Donald Trump aide denies his boss posed as own publicist in 1991 People interview

After listening to the tape of a man who identified himself as Trump publicist "John Miller," senior Donald Trump adviser Paul Manafort said he did not believe it was the Republican candidate's voice.

'I couldn't tell who it is. Donald Trump says it's not him, I believe it's not him,' says adviser

Donald Trump denies he posed as his own publicist in a 1991 media interview in which a man claiming to be 'John Miller' discusses the real-estate mogul's love life. (Lucas Jackson/Reuters)

A top aide to Donald Trump said on Sunday he did not believe the Republican presidential front-runner once posed as his own spokesman to brag about his personal life, a controversy that came as Democrats sharpen their attacks on the billionaire's character.

The Washington Post released an audio recording on Friday of a man who identified himself as Trump publicist "John Miller" and talked about the real estate tycoon's romantic encounters in a 1991 conversation with a People magazine reporter.

After listening to the tape while appearing on CNN's State of the Union show, senior Trump adviser Paul Manafort said he did not believe it was the Republican candidate's voice despite his past admissions of sometimes using a pseudonym.

"I could barely understand it," Manafort said. "I couldn't tell who it is. Donald Trump says it's not him, I believe it's not him."

Trump told NBC's Today show on Friday that the voice was not his, although he has admitted in years past to using at least one pseudonym to speak to reporters.

The original People article, which ran in 1991, winkingly described Miller as "a mysterious PR man who sounds just like Donald."

Within a few days of that article, Sue Carswell, the People reporter who originally made the recording, reported that Trump had admitted that he posed as Miller as a joke and had apologized for it.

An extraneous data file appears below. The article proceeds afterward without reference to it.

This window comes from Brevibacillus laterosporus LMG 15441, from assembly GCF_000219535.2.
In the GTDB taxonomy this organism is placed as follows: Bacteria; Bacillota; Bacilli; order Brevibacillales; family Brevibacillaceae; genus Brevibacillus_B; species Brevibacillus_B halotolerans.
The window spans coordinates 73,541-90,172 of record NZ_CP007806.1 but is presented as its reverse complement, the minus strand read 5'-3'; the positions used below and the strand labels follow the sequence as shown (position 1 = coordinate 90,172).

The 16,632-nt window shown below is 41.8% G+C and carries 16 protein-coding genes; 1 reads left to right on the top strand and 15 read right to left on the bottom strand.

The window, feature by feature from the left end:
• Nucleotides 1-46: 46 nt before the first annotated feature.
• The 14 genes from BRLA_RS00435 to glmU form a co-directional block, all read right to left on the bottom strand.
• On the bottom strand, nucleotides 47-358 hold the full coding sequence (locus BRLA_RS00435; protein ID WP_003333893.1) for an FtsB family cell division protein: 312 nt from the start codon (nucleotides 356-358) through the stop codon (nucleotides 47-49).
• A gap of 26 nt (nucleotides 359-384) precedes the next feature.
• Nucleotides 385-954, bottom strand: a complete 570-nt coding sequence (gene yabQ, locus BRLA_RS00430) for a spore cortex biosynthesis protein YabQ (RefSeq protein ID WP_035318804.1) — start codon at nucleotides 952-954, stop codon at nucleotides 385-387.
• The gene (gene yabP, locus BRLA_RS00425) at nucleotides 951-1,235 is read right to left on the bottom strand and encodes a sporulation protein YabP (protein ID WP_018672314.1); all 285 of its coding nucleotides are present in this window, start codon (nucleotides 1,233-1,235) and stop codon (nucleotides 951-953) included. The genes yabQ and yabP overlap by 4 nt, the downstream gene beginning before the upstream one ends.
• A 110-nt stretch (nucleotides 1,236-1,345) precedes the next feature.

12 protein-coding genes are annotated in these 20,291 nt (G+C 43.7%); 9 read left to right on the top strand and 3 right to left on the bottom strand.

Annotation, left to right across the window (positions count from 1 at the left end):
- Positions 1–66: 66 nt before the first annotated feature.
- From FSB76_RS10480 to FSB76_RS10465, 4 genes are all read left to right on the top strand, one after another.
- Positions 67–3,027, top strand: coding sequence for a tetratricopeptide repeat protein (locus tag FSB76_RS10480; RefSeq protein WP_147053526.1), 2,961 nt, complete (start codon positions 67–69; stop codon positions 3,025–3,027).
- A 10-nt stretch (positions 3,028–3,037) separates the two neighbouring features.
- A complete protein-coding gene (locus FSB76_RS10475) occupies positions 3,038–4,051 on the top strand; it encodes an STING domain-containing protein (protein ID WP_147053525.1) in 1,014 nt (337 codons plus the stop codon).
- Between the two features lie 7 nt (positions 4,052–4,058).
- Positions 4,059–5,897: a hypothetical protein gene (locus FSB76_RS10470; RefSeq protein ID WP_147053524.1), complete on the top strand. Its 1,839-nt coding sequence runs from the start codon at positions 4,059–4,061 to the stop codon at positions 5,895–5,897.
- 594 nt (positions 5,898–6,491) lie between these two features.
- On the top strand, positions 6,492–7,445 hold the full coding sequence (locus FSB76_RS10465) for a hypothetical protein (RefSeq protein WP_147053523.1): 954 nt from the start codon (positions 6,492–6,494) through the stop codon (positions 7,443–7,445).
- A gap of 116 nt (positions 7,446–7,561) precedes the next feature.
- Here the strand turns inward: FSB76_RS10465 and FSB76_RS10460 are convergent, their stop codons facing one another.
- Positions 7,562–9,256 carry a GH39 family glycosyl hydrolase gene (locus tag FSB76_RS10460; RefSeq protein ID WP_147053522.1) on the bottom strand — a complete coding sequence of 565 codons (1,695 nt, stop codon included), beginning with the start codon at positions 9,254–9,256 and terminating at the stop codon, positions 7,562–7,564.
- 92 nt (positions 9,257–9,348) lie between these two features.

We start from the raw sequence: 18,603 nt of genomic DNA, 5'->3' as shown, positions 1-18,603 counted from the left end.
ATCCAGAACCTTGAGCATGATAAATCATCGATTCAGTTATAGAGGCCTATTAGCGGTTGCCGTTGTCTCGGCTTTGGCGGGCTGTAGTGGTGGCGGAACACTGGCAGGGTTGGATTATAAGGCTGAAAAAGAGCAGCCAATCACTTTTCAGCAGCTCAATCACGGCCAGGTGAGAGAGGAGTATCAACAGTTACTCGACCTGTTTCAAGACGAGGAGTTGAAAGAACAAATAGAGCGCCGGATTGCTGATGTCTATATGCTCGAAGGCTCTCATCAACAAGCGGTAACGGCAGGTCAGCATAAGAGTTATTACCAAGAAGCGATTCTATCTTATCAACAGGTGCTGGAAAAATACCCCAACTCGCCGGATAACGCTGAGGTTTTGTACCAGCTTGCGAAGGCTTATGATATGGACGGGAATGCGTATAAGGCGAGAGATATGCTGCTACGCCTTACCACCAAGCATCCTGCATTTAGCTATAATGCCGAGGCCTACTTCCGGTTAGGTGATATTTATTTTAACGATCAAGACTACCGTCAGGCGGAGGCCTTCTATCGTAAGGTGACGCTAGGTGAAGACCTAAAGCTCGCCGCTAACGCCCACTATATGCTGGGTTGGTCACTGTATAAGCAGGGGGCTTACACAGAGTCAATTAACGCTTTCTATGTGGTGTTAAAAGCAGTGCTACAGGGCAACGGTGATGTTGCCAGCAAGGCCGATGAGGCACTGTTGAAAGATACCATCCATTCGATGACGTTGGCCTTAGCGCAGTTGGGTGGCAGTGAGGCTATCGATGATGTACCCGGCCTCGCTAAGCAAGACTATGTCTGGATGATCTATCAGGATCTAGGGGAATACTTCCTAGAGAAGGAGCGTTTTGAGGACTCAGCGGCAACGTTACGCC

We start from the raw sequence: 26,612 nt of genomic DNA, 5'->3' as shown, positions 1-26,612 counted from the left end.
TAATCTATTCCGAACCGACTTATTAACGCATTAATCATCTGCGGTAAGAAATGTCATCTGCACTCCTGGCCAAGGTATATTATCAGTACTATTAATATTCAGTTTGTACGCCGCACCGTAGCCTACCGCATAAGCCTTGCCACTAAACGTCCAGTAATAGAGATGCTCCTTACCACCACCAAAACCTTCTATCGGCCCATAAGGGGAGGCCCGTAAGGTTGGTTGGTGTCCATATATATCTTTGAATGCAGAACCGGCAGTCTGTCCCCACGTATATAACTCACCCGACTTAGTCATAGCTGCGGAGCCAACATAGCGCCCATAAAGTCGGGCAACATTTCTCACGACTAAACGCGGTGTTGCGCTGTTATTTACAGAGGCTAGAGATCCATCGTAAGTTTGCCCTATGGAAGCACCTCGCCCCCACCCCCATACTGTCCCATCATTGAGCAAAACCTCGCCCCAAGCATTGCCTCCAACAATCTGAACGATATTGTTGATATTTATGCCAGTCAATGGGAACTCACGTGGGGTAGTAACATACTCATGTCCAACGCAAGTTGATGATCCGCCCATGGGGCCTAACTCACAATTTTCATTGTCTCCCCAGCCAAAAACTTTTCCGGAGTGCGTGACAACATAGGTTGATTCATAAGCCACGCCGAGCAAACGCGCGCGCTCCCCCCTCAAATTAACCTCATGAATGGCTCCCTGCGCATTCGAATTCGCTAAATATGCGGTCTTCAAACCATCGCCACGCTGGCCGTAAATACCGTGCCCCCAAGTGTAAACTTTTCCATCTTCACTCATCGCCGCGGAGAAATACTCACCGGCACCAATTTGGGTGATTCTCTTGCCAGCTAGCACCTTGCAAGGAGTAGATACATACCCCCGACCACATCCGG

Trump earlier this month effectively locked up the Republican nomination to run in the Nov. 8 presidential election and has been working to try to unify his party after many of its leaders opposed his candidacy.

Leading Democratic presidential candidate Hillary Clinton's allies have described Trump as "deceptive" and honed in on his treatment of women.

Clinton has begun attacking Trump more aggressively since he effectively secured the nomination, deriding his character and recently suggesting he is hiding something by not releasing his tax returns.

Democratic President Barack Obama used a commencement speech at a university on Sunday to criticize Trump's positions, including a proposal to temporarily ban non-American Muslims from entering the United States.

"Isolating or disparaging Muslims, suggesting that they should be treated differently when it comes to entering this country, that is not just a betrayal of our values, that is not who Americans are," he told the students at Rutgers University in New Jersey.

'Lots of people use pen names'

Although it was widely reported in the early 1990s that Trump sometimes posed as a fake spokesman in order to shape media coverage, the recording of what is said to be such an occurrence only emerged a few days ago. It quickly rippled through American media.

The popular comedy television program Saturday Night Live satirized the recording, having an actor posing as Trump calling reporters pretending to be his own spokesman.

The recording featured phrases and speech patterns that Trump commonly uses, including saying "he's starting to do tremendously well financially" and use of the word "frankly," which Manafort dismissed as likely to be adopted by people who worked for Trump.

"The justification for the tape is ... words that are on that tape are words that Donald Trump uses," Manafort said. "I have been working for Donald Trump for six weeks. I'm using words he uses."

Trump's willingness to pose as a fake spokesman first emerged in 1990, when he testified during a lawsuit that he had used the pseudonym John Baron, sometimes rendered in news reports as John Barron, when speaking to journalists by telephone.

"Lots of people use pen names," Newsday quoted Trump as saying after his testimony. "Ernest Hemingway used one."


To encourage thoughtful and respectful conversations, first and last names will appear with each submission to CBC/Radio-Canada's online communities (except in children and youth-oriented communities). Pseudonyms will no longer be permitted.

By submitting a comment, you accept that CBC has the right to reproduce and publish that comment in whole or in part, in any manner CBC chooses. Please note that CBC does not endorse the opinions expressed in comments. Comments on this story are moderated according to our Submission Guidelines. Comments are welcome while open. We reserve the right to close comments at any time.